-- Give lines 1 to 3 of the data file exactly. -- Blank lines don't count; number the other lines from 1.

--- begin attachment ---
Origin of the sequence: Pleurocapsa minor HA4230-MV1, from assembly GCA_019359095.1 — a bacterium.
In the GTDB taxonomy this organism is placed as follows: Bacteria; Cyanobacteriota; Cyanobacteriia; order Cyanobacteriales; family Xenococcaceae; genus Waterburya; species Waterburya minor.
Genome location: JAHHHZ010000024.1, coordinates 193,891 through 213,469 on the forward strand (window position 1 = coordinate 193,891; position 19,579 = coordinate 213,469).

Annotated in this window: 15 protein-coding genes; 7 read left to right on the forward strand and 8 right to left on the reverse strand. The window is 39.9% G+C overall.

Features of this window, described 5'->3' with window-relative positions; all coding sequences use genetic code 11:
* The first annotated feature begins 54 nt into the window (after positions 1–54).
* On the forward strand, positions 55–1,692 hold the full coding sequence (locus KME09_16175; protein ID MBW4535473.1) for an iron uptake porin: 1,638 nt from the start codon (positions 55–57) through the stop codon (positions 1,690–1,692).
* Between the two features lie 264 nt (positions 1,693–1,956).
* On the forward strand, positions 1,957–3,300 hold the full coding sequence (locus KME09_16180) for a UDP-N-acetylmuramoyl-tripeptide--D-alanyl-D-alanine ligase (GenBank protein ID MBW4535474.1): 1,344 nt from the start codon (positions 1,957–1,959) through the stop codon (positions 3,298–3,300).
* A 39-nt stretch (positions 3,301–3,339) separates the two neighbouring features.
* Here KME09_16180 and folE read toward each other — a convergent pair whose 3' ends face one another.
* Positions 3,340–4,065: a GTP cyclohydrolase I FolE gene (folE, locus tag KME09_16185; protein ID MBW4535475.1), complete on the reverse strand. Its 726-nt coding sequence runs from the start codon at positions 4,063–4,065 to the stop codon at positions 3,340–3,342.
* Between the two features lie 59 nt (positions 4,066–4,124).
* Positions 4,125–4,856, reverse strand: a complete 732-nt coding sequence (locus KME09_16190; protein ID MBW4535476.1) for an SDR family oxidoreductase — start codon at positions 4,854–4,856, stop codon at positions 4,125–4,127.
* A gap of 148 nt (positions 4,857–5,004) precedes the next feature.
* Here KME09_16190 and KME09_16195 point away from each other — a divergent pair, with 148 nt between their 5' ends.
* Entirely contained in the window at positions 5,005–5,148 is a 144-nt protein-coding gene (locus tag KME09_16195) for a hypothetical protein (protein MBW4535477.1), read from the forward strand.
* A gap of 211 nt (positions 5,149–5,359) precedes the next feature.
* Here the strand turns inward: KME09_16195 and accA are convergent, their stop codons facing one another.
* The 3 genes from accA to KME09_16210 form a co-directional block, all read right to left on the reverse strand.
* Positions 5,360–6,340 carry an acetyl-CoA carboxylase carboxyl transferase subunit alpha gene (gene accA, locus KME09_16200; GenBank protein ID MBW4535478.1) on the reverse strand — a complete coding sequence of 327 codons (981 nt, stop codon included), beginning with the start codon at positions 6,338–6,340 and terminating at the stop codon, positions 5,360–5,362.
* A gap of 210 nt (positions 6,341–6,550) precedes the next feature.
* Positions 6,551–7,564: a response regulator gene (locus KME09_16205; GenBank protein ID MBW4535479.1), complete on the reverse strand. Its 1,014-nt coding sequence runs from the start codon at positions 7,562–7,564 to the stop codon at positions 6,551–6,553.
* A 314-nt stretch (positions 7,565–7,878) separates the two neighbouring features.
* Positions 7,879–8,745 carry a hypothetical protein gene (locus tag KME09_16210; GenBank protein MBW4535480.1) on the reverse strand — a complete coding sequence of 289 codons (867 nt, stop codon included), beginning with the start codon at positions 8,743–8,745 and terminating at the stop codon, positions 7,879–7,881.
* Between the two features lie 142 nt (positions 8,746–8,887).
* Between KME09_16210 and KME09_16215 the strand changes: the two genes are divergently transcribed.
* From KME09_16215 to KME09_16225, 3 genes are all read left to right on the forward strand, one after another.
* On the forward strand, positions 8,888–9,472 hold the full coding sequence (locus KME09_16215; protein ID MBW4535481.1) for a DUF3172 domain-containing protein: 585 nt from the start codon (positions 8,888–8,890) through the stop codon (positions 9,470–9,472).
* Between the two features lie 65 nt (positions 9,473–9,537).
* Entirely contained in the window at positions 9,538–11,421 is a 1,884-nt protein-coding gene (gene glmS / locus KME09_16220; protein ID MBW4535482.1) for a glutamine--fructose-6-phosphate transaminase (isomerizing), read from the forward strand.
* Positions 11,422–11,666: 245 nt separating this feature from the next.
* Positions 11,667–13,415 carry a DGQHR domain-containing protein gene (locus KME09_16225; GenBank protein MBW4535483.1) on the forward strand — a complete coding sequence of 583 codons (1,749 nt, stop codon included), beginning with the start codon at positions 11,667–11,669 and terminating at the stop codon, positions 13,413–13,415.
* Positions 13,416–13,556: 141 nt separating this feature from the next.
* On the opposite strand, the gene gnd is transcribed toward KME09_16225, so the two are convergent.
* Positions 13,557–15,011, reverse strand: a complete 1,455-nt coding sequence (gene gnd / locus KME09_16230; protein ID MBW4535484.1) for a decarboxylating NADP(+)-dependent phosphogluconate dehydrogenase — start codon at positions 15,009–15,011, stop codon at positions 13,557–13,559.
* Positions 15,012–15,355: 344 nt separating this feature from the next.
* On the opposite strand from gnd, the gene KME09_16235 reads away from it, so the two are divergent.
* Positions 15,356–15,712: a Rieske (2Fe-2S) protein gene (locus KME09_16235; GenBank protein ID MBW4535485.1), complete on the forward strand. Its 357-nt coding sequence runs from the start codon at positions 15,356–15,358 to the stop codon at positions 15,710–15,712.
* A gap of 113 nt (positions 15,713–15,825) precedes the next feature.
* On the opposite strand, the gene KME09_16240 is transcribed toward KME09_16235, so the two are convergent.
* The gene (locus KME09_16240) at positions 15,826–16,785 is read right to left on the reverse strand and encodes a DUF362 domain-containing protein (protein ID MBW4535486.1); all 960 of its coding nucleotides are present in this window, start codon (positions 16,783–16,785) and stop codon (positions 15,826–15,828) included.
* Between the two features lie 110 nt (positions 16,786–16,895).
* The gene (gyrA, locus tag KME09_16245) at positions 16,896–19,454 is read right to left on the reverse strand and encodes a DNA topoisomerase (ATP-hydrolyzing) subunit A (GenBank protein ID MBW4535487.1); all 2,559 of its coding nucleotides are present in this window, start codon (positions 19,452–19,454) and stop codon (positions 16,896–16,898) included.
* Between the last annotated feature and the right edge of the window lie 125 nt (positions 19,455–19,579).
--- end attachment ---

Origin of the sequence: Pleurocapsa minor HA4230-MV1, from assembly GCA_019359095.1 — a bacterium.
In the GTDB taxonomy this organism is placed as follows: Bacteria; Cyanobacteriota; Cyanobacteriia; order Cyanobacteriales; family Xenococcaceae; genus Waterburya; species Waterburya minor.
Genome location: JAHHHZ010000024.1, coordinates 193,891 through 213,469 on the forward strand (window position 1 = coordinate 193,891; position 19,579 = coordinate 213,469).